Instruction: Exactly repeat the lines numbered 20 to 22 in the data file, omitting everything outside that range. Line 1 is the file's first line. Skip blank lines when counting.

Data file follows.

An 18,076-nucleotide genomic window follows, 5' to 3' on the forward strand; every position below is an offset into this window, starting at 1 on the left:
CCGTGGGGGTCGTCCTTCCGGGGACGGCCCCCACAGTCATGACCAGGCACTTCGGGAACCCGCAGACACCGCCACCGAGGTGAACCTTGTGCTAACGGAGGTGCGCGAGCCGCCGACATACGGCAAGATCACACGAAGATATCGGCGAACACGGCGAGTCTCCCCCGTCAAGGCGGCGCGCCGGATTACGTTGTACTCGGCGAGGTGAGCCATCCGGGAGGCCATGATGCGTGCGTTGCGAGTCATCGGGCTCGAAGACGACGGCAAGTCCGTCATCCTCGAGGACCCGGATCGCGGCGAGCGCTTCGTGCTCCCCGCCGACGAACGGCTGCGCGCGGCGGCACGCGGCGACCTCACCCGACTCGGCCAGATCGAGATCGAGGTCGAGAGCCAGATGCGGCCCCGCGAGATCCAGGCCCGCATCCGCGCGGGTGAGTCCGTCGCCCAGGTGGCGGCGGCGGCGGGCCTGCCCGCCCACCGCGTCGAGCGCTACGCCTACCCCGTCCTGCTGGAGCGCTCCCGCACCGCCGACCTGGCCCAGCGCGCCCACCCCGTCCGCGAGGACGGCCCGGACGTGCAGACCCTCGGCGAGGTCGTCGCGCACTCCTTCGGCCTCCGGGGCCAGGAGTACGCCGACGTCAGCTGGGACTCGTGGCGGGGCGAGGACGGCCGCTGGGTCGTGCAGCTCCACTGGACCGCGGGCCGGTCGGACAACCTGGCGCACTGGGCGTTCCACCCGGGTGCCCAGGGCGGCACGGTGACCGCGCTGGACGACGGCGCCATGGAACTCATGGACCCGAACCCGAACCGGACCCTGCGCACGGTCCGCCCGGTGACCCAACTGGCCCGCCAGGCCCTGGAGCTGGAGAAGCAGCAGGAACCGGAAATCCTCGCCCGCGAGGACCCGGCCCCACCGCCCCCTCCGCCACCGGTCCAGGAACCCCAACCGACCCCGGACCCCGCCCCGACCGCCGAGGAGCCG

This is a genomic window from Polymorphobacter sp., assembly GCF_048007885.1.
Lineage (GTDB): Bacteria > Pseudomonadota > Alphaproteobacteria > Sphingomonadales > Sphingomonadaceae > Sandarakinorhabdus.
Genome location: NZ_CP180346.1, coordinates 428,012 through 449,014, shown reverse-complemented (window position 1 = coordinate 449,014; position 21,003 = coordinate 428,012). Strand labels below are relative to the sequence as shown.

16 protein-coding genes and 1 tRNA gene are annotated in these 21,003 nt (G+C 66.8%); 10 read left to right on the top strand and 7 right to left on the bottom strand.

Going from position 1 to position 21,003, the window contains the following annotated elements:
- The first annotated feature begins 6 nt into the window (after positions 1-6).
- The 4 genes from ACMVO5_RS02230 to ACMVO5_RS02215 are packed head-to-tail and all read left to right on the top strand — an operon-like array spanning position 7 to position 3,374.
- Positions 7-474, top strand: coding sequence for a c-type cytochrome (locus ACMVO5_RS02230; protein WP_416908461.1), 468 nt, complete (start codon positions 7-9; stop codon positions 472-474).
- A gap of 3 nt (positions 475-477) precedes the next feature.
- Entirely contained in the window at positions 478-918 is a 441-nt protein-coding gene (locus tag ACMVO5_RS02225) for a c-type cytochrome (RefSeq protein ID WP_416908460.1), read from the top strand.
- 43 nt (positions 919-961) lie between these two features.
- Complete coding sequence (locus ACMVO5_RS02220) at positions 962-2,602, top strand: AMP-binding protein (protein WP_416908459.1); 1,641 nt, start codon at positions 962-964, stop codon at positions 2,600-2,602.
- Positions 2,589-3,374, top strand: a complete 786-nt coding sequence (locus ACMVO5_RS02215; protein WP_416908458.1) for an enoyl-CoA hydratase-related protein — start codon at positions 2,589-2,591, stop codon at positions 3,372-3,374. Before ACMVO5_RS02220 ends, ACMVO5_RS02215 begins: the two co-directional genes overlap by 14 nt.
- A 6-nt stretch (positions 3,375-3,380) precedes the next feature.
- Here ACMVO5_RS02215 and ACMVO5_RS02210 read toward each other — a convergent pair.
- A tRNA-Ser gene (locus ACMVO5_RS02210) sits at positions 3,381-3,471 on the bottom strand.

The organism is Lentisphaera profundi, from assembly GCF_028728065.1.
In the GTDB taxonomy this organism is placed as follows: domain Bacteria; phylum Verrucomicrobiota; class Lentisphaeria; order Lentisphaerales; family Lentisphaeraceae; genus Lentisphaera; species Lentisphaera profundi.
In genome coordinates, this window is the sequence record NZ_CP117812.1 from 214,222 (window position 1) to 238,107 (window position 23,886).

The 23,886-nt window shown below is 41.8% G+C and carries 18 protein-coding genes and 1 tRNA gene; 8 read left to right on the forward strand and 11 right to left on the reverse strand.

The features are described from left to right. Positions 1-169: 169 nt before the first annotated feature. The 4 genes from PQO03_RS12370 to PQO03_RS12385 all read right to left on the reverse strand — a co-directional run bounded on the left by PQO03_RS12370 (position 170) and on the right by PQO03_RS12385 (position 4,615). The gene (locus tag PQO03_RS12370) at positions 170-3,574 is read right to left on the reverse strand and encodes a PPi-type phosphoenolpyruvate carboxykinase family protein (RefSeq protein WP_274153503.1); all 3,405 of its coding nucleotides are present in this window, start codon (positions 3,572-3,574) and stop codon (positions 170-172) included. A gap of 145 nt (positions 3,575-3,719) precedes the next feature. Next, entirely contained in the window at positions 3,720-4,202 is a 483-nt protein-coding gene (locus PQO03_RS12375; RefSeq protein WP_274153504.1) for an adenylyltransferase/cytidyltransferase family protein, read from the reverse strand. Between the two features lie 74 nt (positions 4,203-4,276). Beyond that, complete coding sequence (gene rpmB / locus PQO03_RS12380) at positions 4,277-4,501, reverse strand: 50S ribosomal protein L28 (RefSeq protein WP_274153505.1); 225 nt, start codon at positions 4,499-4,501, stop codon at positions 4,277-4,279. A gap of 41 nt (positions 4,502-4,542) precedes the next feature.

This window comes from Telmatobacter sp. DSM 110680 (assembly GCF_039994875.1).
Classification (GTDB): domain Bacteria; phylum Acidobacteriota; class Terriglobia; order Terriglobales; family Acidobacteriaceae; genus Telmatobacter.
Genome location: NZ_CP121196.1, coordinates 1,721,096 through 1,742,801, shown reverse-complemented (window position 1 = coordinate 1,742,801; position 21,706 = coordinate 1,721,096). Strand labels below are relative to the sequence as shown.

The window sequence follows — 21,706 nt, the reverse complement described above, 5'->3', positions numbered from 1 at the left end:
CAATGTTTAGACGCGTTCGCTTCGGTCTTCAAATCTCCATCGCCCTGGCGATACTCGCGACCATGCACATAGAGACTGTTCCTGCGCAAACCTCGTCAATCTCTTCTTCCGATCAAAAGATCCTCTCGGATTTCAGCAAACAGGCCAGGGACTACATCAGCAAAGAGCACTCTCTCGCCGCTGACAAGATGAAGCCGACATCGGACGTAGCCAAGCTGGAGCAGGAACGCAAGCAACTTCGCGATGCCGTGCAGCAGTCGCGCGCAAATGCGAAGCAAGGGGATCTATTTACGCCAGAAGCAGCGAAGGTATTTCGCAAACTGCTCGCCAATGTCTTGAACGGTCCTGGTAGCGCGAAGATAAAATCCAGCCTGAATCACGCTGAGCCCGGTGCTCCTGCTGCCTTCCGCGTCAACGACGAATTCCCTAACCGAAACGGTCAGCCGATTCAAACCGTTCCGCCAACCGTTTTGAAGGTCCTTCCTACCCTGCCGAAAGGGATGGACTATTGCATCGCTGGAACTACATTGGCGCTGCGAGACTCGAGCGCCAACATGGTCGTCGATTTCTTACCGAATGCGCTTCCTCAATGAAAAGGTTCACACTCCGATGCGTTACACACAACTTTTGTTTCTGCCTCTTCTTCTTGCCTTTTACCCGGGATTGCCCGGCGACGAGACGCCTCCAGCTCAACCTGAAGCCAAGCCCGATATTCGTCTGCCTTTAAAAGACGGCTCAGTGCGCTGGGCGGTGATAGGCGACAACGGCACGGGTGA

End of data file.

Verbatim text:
In the GTDB taxonomy this organism is placed as follows: domain Bacteria; phylum Verrucomicrobiota; class Lentisphaeria; order Lentisphaerales; family Lentisphaeraceae; genus Lentisphaera; species Lentisphaera profundi.
In genome coordinates, this window is the sequence record NZ_CP117812.1 from 214,222 (window position 1) to 238,107 (window position 23,886).

The 23,886-nt window shown below is 41.8% G+C and carries 18 protein-coding genes and 1 tRNA gene; 8 read left to right on the forward strand and 11 right to left on the reverse strand.